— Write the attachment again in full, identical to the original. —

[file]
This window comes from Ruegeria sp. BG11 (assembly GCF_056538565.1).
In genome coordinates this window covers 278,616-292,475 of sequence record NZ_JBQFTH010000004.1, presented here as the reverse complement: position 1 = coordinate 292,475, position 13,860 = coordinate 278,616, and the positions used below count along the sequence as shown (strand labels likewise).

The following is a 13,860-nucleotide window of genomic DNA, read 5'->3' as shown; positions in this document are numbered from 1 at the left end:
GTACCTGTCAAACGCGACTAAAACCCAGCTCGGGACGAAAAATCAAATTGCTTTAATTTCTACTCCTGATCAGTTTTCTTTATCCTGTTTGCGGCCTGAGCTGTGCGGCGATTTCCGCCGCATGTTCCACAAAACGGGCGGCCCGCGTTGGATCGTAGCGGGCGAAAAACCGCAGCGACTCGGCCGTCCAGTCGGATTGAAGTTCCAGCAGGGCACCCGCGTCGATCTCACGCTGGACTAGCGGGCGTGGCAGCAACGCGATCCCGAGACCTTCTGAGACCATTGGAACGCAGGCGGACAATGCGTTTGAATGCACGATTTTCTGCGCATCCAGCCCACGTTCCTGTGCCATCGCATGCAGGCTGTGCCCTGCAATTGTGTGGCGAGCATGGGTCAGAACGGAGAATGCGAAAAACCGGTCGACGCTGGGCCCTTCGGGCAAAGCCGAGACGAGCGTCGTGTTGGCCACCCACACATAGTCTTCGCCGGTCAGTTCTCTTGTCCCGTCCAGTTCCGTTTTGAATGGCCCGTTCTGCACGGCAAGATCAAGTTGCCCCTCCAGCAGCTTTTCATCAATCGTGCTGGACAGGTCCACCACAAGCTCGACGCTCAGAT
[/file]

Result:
This window comes from Ruegeria sp. BG11 (assembly GCF_056538565.1).
In genome coordinates this window covers 278,616-292,475 of sequence record NZ_JBQFTH010000004.1, presented here as the reverse complement: position 1 = coordinate 292,475, position 13,860 = coordinate 278,616, and the positions used below count along the sequence as shown (strand labels likewise).

The following is a 13,860-nucleotide window of genomic DNA, read 5'->3' as shown; positions in this document are numbered from 1 at the left end:
GTACCTGTCAAACGCGACTAAAACCCAGCTCGGGACGAAAAATCAAATTGCTTTAATTTCTACTCCTGATCAGTTTTCTTTATCCTGTTTGCGGCCTGAGCTGTGCGGCGATTTCCGCCGCATGTTCCACAAAACGGGCGGCCCGCGTTGGATCGTAGCGGGCGAAAAACCGCAGCGACTCGGCCGTCCAGTCGGATTGAAGTTCCAGCAGGGCACCCGCGTCGATCTCACGCTGGACTAGCGGGCGTGGCAGCAACGCGATCCCGAGACCTTCTGAGACCATTGGAACGCAGGCGGACAATGCGTTTGAATGCACGATTTTCTGCGCATCCAGCCCACGTTCCTGTGCCATCGCATGCAGGCTGTGCCCTGCAATTGTGTGGCGAGCATGGGTCAGAACGGAGAATGCGAAAAACCGGTCGACGCTGGGCCCTTCGGGCAAAGCCGAGACGAGCGTCGTGTTGGCCACCCACACATAGTCTTCGCCGGTCAGTTCTCTTGTCCCGTCCAGTTCCGTTTTGAATGGCCCGTTCTGCACGGCAAGATCAAGTTGCCCCTCCAGCAGCTTTTCATCAATCGTGCTGGACAGGTCCACCACAAGCTCGACGCTCAGAT